18. Charles Sullivan dreaming through the come down

    Posts: 2,317
    bellingham wa
    Ratings: +565 / 0
    The listing has changed the management completely. We can submit rule changes all we want to the stat (WDFW) but it is the Fed's who are calling the shots. It's apparent to me that neither the Fed.'s or the state have any expertise in utulizing a listing to actually do something to aid recovery. All they will do is close sport oppertunities.

    With the wildly fluctuating returns even historically, it could be that the runs rebound without any corelation to anything but a change in ocean conditions. We still won't be able to fish until the fish are delisted or WDFW ggets an approved PS steelhead management plan. I don't see them even trying to accomplish this in the near future. Now if WSC of WSC in conjunction with other groups attempted to create this plan for hte state, I would sell the hell out of some brownies as well as directly donate to that. It was the states management of the resource that led to WSC petitioning for listing, was it not?

    I truly appreciate the dialog on this topic. It is the single biggest reason I frequent this board. many people read these threads.

    Go Sox,
    cds
  19. Salmo_g Active Member

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    Kerry,

    Responding to some of your statements:

    ". . . completely changed . . . and the chemical makeup of the river."

    Can you explain this comment? I can think of a number of ways the dams change the river, but this is not one of them.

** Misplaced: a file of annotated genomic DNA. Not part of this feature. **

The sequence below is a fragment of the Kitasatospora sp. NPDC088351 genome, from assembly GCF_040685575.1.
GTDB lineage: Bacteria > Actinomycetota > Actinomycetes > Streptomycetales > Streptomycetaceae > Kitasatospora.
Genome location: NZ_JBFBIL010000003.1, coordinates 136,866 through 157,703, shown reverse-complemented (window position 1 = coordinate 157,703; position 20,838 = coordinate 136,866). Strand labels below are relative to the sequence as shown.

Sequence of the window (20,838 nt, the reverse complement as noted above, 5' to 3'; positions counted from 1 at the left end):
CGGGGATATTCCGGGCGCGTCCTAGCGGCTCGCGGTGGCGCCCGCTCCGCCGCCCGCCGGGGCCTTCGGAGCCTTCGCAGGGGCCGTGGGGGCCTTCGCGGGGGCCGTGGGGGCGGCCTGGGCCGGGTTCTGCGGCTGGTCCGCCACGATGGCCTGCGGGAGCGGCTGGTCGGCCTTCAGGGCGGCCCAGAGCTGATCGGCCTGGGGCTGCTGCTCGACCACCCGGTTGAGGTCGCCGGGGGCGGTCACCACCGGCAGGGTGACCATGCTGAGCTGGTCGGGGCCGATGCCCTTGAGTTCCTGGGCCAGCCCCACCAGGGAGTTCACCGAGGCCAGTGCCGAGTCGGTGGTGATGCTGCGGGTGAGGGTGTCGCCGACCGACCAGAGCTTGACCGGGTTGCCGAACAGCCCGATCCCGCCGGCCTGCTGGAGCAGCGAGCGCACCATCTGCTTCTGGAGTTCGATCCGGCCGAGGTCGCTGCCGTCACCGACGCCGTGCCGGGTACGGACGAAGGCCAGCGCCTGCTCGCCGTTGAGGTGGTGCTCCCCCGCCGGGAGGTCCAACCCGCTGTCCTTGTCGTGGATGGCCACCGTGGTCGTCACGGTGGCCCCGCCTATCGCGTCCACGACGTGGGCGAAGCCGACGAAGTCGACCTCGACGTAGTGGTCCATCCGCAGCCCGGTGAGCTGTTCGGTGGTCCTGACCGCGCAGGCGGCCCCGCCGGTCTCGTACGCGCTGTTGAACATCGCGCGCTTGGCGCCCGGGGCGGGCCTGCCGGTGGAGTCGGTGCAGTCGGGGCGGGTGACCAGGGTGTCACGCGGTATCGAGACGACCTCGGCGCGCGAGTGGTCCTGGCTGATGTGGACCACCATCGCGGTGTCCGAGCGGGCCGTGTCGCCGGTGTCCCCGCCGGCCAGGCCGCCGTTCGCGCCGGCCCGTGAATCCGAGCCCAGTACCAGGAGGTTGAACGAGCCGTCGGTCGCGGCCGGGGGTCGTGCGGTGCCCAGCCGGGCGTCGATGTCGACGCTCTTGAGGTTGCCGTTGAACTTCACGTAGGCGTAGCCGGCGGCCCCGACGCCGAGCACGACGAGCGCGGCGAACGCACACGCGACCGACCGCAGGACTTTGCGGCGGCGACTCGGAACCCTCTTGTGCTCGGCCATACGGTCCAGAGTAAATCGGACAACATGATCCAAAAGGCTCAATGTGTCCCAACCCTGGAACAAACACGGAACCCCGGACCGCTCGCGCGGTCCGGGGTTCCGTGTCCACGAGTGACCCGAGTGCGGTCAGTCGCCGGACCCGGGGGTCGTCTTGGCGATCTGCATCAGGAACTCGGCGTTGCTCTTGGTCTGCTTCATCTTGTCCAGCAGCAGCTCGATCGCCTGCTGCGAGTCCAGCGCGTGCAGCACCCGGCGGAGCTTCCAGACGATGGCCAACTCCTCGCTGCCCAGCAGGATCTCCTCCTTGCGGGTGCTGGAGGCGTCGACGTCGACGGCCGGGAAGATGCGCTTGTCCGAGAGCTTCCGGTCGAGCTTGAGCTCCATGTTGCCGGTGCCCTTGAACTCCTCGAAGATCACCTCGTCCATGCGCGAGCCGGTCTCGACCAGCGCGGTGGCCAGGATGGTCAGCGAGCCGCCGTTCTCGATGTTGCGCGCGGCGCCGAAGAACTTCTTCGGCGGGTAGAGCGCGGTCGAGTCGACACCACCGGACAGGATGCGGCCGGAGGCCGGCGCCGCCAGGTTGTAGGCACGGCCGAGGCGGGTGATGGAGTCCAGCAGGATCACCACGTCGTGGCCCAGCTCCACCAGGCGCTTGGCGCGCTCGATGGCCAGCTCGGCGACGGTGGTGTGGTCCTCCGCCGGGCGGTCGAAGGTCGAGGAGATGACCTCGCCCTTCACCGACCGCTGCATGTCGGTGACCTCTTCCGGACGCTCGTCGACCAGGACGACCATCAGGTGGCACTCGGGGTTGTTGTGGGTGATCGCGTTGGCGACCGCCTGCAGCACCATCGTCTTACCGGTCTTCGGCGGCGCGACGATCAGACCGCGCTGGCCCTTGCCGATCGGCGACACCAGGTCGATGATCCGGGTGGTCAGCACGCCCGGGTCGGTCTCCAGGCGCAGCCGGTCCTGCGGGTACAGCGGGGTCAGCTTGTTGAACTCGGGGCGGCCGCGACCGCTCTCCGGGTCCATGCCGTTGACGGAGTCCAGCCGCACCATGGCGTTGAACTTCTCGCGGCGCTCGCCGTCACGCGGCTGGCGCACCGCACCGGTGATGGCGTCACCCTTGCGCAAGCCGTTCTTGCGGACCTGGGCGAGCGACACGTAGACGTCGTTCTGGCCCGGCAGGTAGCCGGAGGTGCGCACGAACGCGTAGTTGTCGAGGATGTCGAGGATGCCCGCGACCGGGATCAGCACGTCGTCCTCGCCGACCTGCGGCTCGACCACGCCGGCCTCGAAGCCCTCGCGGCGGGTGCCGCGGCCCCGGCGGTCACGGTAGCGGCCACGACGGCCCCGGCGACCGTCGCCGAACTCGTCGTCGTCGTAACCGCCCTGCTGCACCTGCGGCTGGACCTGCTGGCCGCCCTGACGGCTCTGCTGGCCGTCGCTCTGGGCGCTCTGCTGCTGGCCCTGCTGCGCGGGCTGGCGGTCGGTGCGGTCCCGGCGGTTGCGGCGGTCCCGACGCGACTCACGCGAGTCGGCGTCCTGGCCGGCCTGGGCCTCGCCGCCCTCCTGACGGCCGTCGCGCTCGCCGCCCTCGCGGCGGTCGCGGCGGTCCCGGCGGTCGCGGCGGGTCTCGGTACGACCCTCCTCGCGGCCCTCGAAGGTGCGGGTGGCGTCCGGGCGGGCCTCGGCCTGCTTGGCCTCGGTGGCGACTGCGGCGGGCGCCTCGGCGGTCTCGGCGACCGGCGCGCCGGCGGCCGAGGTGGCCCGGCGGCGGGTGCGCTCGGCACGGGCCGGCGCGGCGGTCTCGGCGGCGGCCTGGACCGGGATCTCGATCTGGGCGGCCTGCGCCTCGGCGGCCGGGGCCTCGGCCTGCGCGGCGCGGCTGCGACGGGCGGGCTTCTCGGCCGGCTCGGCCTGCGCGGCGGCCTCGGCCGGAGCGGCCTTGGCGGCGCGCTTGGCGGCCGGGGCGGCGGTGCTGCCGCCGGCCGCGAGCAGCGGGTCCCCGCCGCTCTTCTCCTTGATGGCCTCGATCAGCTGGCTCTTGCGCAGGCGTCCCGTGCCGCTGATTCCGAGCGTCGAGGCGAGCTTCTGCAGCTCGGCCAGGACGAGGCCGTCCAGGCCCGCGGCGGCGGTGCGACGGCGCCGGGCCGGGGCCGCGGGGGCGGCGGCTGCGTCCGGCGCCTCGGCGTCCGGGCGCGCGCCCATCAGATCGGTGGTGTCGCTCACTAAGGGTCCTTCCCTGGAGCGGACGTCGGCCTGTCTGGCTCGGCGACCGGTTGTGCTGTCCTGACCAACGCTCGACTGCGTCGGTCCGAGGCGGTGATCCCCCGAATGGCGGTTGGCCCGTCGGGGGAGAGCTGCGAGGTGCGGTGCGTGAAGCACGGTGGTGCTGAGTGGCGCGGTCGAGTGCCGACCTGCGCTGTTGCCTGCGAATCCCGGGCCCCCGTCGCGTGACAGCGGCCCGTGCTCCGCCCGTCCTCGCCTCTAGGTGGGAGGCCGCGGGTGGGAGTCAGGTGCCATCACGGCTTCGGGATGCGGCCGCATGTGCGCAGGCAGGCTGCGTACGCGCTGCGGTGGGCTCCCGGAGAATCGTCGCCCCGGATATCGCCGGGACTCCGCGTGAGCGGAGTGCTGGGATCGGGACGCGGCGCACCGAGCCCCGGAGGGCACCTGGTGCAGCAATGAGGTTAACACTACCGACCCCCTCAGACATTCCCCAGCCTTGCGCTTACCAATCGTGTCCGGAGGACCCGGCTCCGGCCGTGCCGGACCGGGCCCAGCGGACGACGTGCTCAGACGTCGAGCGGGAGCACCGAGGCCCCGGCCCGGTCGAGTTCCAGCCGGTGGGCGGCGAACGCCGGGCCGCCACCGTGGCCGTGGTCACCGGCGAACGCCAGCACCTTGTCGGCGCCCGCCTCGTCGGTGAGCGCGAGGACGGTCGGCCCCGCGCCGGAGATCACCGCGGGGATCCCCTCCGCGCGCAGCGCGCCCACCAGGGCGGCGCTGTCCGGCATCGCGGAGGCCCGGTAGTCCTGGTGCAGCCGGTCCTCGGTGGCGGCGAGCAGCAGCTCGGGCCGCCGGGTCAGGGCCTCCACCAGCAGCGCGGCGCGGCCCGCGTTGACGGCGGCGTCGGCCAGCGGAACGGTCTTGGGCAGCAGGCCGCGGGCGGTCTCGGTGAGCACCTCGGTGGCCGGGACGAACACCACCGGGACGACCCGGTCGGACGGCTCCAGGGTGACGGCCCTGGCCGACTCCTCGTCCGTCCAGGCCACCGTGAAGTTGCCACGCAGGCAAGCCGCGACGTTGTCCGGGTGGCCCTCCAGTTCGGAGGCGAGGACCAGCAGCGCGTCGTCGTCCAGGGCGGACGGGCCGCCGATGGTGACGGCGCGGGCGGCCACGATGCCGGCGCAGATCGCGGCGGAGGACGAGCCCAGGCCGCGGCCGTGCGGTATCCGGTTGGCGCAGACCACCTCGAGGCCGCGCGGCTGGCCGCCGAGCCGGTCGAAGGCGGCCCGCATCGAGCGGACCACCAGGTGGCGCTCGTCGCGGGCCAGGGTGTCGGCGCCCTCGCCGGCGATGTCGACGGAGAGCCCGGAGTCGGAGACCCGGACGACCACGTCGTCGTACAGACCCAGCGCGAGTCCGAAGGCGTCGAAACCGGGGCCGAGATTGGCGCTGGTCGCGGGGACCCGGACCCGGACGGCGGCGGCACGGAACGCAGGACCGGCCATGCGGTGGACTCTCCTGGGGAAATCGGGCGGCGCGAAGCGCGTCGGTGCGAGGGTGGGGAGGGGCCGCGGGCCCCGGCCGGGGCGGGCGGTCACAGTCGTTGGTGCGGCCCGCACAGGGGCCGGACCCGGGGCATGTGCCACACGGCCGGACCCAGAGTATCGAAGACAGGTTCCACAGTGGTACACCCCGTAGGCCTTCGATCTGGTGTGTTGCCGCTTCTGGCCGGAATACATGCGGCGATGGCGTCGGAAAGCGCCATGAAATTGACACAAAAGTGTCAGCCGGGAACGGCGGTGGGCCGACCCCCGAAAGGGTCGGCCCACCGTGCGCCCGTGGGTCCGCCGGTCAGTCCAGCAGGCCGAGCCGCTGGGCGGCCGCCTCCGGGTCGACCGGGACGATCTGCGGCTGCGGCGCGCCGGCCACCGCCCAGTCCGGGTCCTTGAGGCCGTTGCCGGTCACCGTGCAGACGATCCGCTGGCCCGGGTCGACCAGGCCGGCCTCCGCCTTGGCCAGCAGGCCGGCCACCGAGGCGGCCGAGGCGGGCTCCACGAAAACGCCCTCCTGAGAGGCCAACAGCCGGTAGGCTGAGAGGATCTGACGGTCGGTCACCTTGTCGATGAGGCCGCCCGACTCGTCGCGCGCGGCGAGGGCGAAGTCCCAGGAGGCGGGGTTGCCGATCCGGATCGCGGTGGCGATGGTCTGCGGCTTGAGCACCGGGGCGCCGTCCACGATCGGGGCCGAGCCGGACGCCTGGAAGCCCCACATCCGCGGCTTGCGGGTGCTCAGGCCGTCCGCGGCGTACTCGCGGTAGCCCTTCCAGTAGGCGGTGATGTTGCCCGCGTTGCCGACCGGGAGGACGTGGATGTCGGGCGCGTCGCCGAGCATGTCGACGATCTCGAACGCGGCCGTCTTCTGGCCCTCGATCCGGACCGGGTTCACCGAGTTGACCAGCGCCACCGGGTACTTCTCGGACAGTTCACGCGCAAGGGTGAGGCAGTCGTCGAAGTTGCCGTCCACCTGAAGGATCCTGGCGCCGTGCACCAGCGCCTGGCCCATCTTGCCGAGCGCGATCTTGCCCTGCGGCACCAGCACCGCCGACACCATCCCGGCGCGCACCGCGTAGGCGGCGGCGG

"It has taken 50 years for their impact to show up . . . "

    Most effects begin to show up right away, streambed armoring, changed hydrologic regime, overgrown flood plain and side channels, water temperatures. I don't see any of these effects having a worsened effect 50 years later than they did initially.

    "but it has. Besides the dams are but one, however huge, problem the Skagit system has. The reason we are losing our fish is a combination of all the things I mentioned and others have mentioned. You can deny any one of them but the reality is the fish are disappearing and the dams are playing a role in that disappearance whether you think so or not. . . ."

    This could be true, but it might be true in the same way that the hatchery steelhead are having an adverse effect on the wild steelhead. If it were a significant effect, why would steelhead redd abundance increase in the dam reach at a time when they have decreased in other, more productive reaches?

    Charles,

    Hey, there's a germ: how about the WSC draft a PS steelhead management plan and let WDFW and the co-managers react to it? Waiting for them to act is gonna' be like waiting for the next ice age. Developing the draft and poking WDFW with a sharp stick periodically may be the fast track to action.

    Sg
  20. Nailknot Active Member

    Posts: 1,907
    Cascadia
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    That is a flat out crazy statement Chris. Seriously. Who has closed PS rivers and managed the fish into oblivion? The pro-wild fish organizations? C'mon man. You know better.